Yoga Sapien: Yoga for Every Sapien

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A yoga studio can live or die on the popularity of its teachers -- popularity, which is surprisingly difficult to attain. Mastery is an elusive reward after many years of practicing, and it takes even more time, study, and experience to effortlessly convey that skill to others. In Orange County, where I’ve heard it said you can throw a rock and hit a yoga instructor, turnover at studios can be high. Constant.

That’s why it’s admirable, revolutionary even, that Yoga Sapien wants you to be able to walk into any class without a glance at the schedule, and not only follow its mechanics, but trust the person at the front of the room enough to actually enjoy yourself. Co-founders Liz Campbell and David Taylor are banking on reliable instructors — popularity and turnover be damned — and a diverse schedule of classes that combine Yin, a gentle and restorative method, with Vinyasa, the moving, flowing style of yoga that pushes you to break a sweat. Additional offerings include an energetic Soul Power Vinyasa, academic Ashtanga and Ashtanga prep classes, and the incredibly restful Release and Restore, which is essentially a guided, alignment-focused nap.

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Their philosophy is in their name: yoga for every sapien. When I stopped by to try a class, co-founder Liz Campbell walked me through her accepting approach to yoga, a practice and habit I’ve fallen in and out of for about a decade now. Many aspiring yogis, myself included, come for self-healing and stay long enough to try to make a living. The intrinsic message of acceptance, when forced into the box of a business model or into the hands of teachers who in fact struggle to accept themselves, can get watered down or misplaced. But Liz’s gist — one with which I enthusiastically agree — is that everyone is permitted and helpfully instructed to make a class their own by modifying postures to fit their ability and/or mood. Instructors at Yoga Sapien teach buildable options to facilitate multiple levels in class, even while levels 1, 1.5, and 2 are assigned to classes as a yardstick of what to expect.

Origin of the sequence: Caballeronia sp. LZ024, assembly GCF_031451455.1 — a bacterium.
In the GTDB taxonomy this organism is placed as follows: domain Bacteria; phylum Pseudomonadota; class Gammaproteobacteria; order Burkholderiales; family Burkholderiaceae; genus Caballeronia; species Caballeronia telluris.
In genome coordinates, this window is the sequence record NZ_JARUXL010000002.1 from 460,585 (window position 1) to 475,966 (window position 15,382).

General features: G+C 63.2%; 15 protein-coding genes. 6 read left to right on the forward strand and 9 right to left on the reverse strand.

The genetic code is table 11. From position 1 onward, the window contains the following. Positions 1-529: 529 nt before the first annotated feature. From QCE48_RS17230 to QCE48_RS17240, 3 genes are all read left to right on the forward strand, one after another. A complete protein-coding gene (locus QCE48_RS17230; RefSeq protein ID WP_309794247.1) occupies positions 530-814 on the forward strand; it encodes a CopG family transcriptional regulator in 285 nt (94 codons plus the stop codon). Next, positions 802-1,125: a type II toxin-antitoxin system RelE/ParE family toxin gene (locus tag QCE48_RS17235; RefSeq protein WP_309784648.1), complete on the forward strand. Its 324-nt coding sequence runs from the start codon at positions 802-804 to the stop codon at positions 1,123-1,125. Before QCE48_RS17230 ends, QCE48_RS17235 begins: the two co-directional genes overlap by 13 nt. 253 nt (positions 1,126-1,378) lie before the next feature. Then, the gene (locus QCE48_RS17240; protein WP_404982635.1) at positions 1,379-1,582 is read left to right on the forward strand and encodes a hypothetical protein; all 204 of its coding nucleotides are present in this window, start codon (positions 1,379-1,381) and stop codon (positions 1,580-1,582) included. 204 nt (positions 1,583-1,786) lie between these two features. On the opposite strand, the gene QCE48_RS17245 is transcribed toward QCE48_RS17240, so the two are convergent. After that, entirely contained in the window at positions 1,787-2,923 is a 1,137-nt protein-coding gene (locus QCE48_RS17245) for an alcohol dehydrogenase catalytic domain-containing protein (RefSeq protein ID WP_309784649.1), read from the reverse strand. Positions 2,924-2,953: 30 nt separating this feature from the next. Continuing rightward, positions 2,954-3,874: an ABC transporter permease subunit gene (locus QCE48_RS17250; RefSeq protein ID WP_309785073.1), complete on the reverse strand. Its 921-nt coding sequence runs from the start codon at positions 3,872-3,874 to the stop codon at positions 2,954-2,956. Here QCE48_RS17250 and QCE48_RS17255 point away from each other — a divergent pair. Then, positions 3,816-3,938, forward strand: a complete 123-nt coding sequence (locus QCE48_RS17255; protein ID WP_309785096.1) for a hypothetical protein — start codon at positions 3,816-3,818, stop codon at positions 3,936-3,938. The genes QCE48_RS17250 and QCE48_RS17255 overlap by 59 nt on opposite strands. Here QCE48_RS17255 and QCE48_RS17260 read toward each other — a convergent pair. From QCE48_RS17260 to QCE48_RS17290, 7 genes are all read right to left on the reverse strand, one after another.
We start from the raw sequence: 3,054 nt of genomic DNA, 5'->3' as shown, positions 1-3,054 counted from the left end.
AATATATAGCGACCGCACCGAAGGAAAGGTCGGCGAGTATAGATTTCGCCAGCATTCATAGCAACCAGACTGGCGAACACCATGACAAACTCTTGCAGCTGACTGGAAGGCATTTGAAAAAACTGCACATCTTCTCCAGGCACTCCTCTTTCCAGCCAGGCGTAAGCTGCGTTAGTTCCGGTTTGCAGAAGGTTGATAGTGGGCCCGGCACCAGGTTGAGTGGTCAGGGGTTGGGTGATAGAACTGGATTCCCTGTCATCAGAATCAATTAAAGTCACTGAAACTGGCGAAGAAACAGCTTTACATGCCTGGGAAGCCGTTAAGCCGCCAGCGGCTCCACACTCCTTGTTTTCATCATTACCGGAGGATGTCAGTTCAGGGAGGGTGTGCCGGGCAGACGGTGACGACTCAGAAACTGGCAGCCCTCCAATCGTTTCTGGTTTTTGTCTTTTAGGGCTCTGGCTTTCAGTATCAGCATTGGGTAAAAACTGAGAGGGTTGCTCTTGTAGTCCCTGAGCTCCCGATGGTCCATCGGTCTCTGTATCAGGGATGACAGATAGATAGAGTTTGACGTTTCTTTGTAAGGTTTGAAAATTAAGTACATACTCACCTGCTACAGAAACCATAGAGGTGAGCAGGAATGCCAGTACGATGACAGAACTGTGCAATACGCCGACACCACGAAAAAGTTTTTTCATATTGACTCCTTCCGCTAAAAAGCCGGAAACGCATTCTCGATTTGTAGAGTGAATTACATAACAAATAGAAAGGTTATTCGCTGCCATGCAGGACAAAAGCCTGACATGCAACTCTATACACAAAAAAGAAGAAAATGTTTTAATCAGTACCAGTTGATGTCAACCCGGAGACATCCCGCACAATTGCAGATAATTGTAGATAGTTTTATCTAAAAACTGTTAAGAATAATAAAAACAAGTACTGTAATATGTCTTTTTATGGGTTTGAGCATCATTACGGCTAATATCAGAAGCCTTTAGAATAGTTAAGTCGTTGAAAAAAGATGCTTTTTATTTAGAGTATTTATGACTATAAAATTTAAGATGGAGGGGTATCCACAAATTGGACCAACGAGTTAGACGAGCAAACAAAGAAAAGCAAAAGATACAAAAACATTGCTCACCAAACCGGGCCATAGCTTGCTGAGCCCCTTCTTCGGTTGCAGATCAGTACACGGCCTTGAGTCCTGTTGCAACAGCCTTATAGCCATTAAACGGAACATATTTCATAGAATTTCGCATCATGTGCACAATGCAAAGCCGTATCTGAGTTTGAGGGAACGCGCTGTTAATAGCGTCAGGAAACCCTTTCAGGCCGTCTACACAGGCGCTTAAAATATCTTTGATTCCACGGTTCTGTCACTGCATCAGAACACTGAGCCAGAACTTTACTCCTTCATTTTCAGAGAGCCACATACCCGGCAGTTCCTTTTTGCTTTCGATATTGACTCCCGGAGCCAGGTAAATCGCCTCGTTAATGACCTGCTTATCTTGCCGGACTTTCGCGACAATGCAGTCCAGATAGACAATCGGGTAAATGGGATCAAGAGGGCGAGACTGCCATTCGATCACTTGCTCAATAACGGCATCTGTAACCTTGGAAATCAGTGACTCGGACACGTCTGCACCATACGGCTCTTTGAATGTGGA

I chose Liz’s intelligently-structured, 1.5-level Dynamic Vinyasa class for my introductory Yoga Sapien experience. It was held in the Ganesha Room, a large, long space capable of holding many good vibes. On the whole, the studio reminded me of ones I had frequented in the late aughts in New York — up a flight of stairs, retail area, fancy water dispenser, reading/lounging nook with cushions and yogic literature. The Cave was a smaller space at the end of the hall reserved for meditation and breathwork classes.

But the Ganesha Room was equipped with an unexpected feature that continuously forced me back into the present moment: two ocean-facing windows that, over the course of the 5pm hour, transformed from a pastel ombre with silhouetted palms to two darkly bruised, orange-and-purple eyes. This was Laguna.

If not individual teachers, then what fundamentally sustains a yoga studio is its community of practitioners. Residents of Laguna Beach and neighboring towns can get started with two weeks of unlimited classes for free, giving them ample opportunity to find a schedule that works. Visitors can purchase a week or month of unlimited access. And drop-in rates — $20 for yoga, $10 for meditation — allow you to do your thing without committing. For those who are interested in beginning or sustaining a practice but can’t afford to at full pop, Yoga Sapien offers work exchange programs, which can be a great way to get to know a place and its people.

After a long Savasana deepened by reverberating singing bowls, I put away my props, rolled up my mat, and floated outside and down the stairs. I felt more aligned and mentally clearer than I had the hour before arriving. I was, incrementally at least, a new human — a Yoga Sapien. How would I feel after two weeks? I was excited to find out.

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Lara Wilson Townsend is a retired yoga instructor, writer, and creative person based in Southern California. When she's not traveling with her husband and dog, she can be found at Compound, their gallery and event space in Yucca Valley, where she occasionally busts out her yoga mat.

Photos by: Grant Puckett.